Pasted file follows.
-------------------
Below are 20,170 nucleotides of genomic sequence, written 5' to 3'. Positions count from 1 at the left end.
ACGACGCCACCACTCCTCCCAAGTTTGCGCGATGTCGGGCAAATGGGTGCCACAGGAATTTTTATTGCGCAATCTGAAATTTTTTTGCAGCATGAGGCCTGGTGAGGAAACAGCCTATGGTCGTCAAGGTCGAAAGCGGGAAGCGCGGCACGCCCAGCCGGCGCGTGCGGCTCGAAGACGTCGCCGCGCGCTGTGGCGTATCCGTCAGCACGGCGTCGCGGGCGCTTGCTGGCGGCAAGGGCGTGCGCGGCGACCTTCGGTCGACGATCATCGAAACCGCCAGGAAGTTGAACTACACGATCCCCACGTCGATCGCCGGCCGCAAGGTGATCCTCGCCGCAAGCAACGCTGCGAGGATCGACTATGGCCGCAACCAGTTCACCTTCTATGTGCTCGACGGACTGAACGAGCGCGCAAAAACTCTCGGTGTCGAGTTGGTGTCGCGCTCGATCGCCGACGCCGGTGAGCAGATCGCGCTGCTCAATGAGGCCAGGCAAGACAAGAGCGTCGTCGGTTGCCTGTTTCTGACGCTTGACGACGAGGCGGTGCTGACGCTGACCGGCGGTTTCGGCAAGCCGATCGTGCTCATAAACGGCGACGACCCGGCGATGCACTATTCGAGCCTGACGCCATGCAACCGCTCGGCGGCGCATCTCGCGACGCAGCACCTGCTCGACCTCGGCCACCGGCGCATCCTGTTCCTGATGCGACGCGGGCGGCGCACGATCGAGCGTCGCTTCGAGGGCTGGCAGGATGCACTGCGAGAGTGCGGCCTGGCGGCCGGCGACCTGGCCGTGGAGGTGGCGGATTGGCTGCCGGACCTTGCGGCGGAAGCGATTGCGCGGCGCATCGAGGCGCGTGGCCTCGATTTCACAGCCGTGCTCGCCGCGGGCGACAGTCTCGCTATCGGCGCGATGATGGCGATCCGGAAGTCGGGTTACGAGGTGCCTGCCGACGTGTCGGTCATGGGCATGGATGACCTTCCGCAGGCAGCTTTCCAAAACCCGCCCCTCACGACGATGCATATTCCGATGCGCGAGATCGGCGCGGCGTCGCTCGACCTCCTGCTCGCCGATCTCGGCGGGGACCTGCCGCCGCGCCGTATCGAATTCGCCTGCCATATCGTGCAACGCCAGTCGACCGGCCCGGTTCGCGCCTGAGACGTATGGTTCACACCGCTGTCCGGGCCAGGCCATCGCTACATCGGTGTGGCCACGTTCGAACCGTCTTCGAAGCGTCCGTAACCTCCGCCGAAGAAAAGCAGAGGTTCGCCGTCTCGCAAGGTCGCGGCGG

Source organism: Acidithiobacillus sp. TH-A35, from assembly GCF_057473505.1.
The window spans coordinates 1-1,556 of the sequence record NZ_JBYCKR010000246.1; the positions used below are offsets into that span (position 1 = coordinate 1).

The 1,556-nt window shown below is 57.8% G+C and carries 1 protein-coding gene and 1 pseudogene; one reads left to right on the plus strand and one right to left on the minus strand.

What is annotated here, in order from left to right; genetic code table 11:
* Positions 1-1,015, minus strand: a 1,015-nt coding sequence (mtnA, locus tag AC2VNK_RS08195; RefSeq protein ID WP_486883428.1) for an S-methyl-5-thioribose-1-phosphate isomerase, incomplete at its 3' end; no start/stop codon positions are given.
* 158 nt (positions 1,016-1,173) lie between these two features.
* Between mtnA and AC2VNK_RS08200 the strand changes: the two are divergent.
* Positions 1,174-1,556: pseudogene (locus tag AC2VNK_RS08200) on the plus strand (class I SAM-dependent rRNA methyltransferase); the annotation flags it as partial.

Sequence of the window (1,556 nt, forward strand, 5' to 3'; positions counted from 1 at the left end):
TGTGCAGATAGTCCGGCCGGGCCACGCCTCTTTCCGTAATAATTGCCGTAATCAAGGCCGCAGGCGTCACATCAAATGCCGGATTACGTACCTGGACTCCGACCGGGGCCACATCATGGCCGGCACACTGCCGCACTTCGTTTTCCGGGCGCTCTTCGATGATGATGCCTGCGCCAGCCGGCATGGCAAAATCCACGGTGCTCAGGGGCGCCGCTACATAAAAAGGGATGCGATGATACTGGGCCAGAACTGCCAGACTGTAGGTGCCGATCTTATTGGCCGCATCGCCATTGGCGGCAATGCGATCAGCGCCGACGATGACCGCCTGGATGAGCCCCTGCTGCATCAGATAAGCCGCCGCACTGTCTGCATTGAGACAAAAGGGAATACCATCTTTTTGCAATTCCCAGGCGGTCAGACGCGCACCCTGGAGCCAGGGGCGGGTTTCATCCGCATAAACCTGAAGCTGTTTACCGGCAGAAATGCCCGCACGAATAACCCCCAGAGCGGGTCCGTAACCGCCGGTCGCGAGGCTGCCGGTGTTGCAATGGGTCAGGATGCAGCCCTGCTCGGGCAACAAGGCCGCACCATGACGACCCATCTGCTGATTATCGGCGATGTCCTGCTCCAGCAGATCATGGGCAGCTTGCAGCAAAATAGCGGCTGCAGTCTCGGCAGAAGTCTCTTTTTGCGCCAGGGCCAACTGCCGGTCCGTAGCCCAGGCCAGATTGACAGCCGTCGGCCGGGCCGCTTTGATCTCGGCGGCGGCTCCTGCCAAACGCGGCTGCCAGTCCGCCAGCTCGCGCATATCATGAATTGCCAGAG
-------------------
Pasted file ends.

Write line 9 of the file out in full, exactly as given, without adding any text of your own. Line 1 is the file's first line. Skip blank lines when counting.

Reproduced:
* Between mtnA and AC2VNK_RS08200 the strand changes: the two are divergent.